Growing Lilies in Tropical Climates?
Mon, 19 Sep 2011 13:51:46 PDT
Hello Brandon

I live in Hawaii, and have been experimenting with lilies for about 5 years.  Lilium formosanum, philippinense, wallichianum are all trumpets and grow with no problems.  Orienpets (Oriental x trumpet) also seem very happy here.  I have not found that they are especially sterile, and have many seedlings of tetraploid Orienpets.   

It seems that the main requirement in tropical areas is to grow the lilies from seed.  An imported bulb that is accustomed to a cold season will not return the next year without refrigeration, but often the same variety grown from seed will return with no problem.

Some require special treatment--for me, L. longiflorum needs a dry rest in August-September, or else it will keep growing from the top of the stem (Make a bulb in the air and keep growing) and never flower.   

Lilium Triumphator, a longiflorum hybrid, is an exception to most lilies and even imported bulbs grow and return with no problem, although I dry them out somewhat after blooming, too.

The North American lily Society (NALS) has a good seed exchange every year around January (or later), and membership is worth it for the seed exchange alone.  Just Google on NALS.

David Boucher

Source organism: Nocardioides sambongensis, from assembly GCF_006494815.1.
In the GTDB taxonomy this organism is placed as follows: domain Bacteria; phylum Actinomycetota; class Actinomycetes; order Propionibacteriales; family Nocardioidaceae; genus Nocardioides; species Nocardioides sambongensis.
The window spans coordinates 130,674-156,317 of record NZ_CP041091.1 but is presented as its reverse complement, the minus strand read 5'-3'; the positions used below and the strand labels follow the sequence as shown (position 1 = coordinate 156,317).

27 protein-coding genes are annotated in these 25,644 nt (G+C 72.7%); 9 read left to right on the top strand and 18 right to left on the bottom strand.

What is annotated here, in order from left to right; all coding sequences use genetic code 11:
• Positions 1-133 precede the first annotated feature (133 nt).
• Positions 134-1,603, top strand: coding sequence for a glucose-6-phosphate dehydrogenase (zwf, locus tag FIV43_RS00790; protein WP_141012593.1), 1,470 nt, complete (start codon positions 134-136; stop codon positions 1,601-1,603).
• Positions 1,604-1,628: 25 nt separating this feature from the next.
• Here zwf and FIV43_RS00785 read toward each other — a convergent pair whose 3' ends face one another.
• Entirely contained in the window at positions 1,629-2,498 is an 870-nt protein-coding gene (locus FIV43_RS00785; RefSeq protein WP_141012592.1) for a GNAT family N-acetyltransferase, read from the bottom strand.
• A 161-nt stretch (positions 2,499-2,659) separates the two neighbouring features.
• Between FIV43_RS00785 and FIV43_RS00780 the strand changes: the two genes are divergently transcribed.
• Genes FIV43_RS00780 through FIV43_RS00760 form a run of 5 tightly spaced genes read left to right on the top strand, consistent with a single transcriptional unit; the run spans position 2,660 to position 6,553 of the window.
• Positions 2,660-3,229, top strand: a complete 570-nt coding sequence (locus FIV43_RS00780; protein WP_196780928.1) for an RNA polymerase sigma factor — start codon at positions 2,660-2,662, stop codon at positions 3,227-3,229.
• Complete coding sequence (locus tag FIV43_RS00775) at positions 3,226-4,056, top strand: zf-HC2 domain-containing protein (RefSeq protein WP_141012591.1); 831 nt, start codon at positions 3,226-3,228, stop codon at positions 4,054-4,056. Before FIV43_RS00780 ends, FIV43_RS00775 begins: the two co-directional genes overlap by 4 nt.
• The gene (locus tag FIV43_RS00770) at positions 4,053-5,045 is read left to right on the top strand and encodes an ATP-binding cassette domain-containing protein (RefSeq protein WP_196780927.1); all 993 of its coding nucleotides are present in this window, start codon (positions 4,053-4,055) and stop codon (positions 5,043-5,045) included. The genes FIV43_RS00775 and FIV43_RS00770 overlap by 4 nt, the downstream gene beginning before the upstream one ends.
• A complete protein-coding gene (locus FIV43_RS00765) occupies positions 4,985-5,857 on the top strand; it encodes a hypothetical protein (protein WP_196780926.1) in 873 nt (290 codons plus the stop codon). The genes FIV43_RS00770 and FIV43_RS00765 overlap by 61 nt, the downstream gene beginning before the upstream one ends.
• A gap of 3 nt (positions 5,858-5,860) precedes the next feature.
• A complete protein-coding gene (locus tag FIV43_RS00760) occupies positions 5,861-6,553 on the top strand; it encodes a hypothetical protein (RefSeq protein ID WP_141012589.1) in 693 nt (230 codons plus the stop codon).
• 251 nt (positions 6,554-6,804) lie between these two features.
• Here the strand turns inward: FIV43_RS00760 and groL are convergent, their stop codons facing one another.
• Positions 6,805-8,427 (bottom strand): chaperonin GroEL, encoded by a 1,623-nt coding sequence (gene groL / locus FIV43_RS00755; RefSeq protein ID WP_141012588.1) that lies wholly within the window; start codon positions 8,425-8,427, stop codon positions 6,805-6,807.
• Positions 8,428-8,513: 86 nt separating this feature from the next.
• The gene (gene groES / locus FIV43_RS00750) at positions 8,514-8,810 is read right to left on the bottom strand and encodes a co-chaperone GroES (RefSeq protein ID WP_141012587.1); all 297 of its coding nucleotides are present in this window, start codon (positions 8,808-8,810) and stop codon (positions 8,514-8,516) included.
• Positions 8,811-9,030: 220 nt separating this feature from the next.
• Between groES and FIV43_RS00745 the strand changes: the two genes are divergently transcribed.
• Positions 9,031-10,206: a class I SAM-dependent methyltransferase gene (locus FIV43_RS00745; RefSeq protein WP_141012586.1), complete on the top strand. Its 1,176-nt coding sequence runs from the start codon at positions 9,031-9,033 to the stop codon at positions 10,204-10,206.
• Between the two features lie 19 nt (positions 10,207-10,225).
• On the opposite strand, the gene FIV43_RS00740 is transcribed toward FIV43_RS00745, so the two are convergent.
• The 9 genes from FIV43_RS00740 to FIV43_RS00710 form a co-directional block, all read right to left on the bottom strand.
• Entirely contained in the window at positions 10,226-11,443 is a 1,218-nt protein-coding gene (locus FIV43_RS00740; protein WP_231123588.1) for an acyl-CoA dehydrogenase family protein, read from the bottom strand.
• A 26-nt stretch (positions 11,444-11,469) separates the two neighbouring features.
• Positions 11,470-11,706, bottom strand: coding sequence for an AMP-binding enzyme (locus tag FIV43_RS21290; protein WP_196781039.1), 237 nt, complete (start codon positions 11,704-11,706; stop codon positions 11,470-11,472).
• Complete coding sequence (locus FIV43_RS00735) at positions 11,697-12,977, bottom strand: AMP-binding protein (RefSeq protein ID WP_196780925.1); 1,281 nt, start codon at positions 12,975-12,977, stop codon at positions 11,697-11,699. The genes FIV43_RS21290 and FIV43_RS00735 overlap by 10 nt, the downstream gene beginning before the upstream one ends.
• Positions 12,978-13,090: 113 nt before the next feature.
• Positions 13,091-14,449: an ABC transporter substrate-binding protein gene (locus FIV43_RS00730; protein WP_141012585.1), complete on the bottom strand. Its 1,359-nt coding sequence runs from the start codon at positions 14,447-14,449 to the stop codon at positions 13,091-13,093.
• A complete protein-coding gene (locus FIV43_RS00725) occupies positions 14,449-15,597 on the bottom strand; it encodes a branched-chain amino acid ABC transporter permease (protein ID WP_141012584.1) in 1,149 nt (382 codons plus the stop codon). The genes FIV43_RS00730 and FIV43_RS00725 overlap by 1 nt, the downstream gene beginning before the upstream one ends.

-----Original Message-----
From: Tim Chapman <>
To: Pacific Bulb Society <>
Sent: Mon, Sep 19, 2011 10:14 am
Subject: Re: [pbs] Growing Lilies in Tropical Climates?

On Sep 19, 2011, at 2:26 PM, Alberto Castillo <> wrote:
> The tropics can be different of course but  position in morning sun (and 
afternoon shade of course) could be worth a try. The Oriental hybrids are also 
reported to be very tolerant of heat. 

Not sure if you were referring to these in particular, but the Orienpet types 
have done well here in south Louisiana   They have been truly perennial while 
many other types just don't survive.  

These would be worth experimenting with in the tropics. The main drawback is 
that almost all of them are sterile (without embryo rescue) and one can't select 
better performing seedlings etc. I think even the initial species crosses had to 
be done with embryo rescue, but these aren't my specialty by any means. 

Another one that has done extremely well is 'Triumphator' which is an Oriental x 
longiflorum type.  

These go dormant in mid summer here, so it would be interesting to see how they 
adapt to year round hot weather. 

Tim Chapman


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